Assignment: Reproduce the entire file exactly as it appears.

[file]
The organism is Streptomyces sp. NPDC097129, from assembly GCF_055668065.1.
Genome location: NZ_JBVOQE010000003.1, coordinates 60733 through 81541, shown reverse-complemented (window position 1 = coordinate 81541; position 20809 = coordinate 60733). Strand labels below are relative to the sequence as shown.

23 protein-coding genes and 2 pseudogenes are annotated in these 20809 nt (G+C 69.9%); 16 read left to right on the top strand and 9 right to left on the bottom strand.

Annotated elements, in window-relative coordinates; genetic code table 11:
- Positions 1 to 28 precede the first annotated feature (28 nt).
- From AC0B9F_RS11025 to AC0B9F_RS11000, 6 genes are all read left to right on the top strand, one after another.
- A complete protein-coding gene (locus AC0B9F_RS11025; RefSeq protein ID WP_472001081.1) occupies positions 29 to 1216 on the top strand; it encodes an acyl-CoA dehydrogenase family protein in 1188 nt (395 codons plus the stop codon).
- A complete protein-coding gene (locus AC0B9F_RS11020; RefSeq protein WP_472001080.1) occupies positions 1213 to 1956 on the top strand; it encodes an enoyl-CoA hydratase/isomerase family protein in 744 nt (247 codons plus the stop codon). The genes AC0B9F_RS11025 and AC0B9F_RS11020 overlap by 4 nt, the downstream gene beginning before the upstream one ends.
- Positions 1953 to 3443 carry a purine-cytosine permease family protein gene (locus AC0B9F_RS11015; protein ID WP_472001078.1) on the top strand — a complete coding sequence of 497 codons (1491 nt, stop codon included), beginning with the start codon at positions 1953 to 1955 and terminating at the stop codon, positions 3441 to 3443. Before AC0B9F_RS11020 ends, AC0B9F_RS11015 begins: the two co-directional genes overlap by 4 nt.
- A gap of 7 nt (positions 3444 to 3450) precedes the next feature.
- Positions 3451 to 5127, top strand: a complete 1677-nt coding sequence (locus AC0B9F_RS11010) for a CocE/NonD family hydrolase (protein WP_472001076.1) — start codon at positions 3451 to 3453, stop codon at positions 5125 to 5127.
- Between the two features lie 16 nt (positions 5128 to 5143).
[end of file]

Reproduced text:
The organism is Streptomyces sp. NPDC097129, from assembly GCF_055668065.1.
Genome location: NZ_JBVOQE010000003.1, coordinates 60733 through 81541, shown reverse-complemented (window position 1 = coordinate 81541; position 20809 = coordinate 60733). Strand labels below are relative to the sequence as shown.

23 protein-coding genes and 2 pseudogenes are annotated in these 20809 nt (G+C 69.9%); 16 read left to right on the top strand and 9 right to left on the bottom strand.

Annotated elements, in window-relative coordinates; genetic code table 11:
- Positions 1 to 28 precede the first annotated feature (28 nt).
- From AC0B9F_RS11025 to AC0B9F_RS11000, 6 genes are all read left to right on the top strand, one after another.
- A complete protein-coding gene (locus AC0B9F_RS11025; RefSeq protein ID WP_472001081.1) occupies positions 29 to 1216 on the top strand; it encodes an acyl-CoA dehydrogenase family protein in 1188 nt (395 codons plus the stop codon).
- A complete protein-coding gene (locus AC0B9F_RS11020; RefSeq protein WP_472001080.1) occupies positions 1213 to 1956 on the top strand; it encodes an enoyl-CoA hydratase/isomerase family protein in 744 nt (247 codons plus the stop codon). The genes AC0B9F_RS11025 and AC0B9F_RS11020 overlap by 4 nt, the downstream gene beginning before the upstream one ends.
- Positions 1953 to 3443 carry a purine-cytosine permease family protein gene (locus AC0B9F_RS11015; protein ID WP_472001078.1) on the top strand — a complete coding sequence of 497 codons (1491 nt, stop codon included), beginning with the start codon at positions 1953 to 1955 and terminating at the stop codon, positions 3441 to 3443. Before AC0B9F_RS11020 ends, AC0B9F_RS11015 begins: the two co-directional genes overlap by 4 nt.
- A gap of 7 nt (positions 3444 to 3450) precedes the next feature.
- Positions 3451 to 5127, top strand: a complete 1677-nt coding sequence (locus AC0B9F_RS11010) for a CocE/NonD family hydrolase (protein WP_472001076.1) — start codon at positions 3451 to 3453, stop codon at positions 5125 to 5127.
- Between the two features lie 16 nt (positions 5128 to 5143).